18. I've found these specs in the GT6 Mk 1 WSM: Camshaft New Dimension Inches Clearances Inches Journal Diameter 1.8402 0.0026 1.8407 0.0046 Bore in block 1.8433 1.8448 Please ignore the heavy table lines - I didn't put them in! But what do these specs mean? Why two dimensions for the journal and bore widths? Were these the tolerance Triumph worked to? A journal width 1.8402 in a bore 1.8433 has a clearance of 31 thou. A journal 1.8407 in a bore 1.8448 has a clearance of 41 thou! Neither agrees with the stated clearances! Confusing! This doesn't answer the machinist's Q, what dimension to bore out to for bearings, but could inform the decison, if I had some illumination! John
  19. Pete, maybe you would like to suggest that to a master craftsman? Who can do the work to that precision? I wouldn't dare!
  20. I want camshaft bearings for my new 2.5L engine, so I turn to the Spitfire experts, although advice from anyone gratefully received. I've had this done before and the machinist did a good job, but he's snowed under right now and has referred me to a colleague in the next town. The new guy comes well recommended but has a different attitude so where the old one just got on with it, this one asks me, how tight do I want the cam bearings fitted? Interference fit, I said. Ah, but how tight, he replied, 1 or 2 thou undersize? Early Spitfires were fitted from the factory with cam bearings, and it's those that will be fitted, as production six cylinders had the cam running in the block, as later Spits did. So can anyone tell me? How tight should the cam shaft bore be? Thanks! JOhn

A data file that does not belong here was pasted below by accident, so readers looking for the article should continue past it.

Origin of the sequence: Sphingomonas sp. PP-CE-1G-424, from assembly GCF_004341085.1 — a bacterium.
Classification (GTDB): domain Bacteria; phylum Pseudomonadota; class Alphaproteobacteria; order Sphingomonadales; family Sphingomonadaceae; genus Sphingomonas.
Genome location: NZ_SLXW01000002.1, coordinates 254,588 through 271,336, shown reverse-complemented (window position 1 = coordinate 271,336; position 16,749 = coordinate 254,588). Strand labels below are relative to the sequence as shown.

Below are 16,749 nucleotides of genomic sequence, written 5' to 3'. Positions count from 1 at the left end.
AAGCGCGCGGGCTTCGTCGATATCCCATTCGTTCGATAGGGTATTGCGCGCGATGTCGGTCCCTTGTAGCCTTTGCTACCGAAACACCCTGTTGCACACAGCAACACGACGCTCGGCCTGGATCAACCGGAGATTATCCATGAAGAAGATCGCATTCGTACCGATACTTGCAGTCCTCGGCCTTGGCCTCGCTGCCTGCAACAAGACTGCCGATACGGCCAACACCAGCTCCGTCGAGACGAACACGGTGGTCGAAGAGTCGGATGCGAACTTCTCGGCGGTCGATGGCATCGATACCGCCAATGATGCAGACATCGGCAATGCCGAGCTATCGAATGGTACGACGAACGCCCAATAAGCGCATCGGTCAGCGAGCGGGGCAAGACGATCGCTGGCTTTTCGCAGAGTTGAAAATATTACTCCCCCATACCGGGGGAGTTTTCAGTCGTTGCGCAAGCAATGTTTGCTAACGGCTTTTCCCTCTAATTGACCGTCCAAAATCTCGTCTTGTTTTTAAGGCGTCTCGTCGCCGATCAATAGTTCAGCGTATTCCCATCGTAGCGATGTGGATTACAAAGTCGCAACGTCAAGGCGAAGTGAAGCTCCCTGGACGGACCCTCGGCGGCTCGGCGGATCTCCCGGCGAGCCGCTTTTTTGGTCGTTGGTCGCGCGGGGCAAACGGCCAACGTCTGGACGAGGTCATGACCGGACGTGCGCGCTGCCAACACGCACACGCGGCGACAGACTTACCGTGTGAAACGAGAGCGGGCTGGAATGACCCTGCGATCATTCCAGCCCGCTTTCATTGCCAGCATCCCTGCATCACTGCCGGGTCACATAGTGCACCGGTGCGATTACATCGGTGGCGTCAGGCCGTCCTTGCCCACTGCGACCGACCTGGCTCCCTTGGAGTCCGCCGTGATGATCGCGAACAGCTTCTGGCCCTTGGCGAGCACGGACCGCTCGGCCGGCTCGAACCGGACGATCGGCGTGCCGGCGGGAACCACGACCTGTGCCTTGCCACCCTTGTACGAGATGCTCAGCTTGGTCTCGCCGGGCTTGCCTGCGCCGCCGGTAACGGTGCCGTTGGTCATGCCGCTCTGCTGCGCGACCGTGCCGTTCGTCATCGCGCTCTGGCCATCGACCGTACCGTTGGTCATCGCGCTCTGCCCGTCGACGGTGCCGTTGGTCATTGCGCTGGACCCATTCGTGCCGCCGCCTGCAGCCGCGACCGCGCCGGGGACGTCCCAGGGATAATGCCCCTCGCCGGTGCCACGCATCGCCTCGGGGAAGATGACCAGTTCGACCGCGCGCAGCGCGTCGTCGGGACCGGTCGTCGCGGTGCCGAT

21. JohnD

    Joke

    I would be VERY careful with that exploit, Roger! A couple of months ago, my cat bit me. She snapped at my hand, and one tooth JUST broke the skin. I washed and dressed it, even put some iodine on it, but 24 hours later, I had ascending cellulitis up my arm - evidence of a spreading infection that my body could barely fight. Untreated, cellulitis could lead to a suppurating arm and loss of fingers or even the hand, and did, in the olden days. I took myself to A&E and bless them, they sprang into action, saying that cat bites are even worse for infection than human bites - dog bites are easy! I spent the night in hospital on intravenous antibiotics - they took it that seriously! - and by mouth for the rest of the week, curing the infection. Don't treat a cat bite lightly! John
  22. Pete, how does it show the piston grade? "BAAA"? And what different grades of piston were there? I did hear that the production line was supplied with pistons of different sizes, to be fitted to the indifferently machined-out bores! John
  23. If the bores, big and main journals were STND ( at least when it left the factory!) I imagine this is an engine built to be sent out in exchange for a faulty one. Not one returned with a defect and rebuilt.
  24. I built a rear ARB for Silverback, from a Peugeot bar. It was all adjustable and I used to fiddle with it. But one day my link failed, I took it right off - and it made no difference at all! I'm not convinced that a well prepared Triumph rear axle (lowered, stiff spring) needs an ARB!
  25. JohnD

    Decibel Meter

    1&2 bone chance Mon Ami! 3 M.Langlais, Non!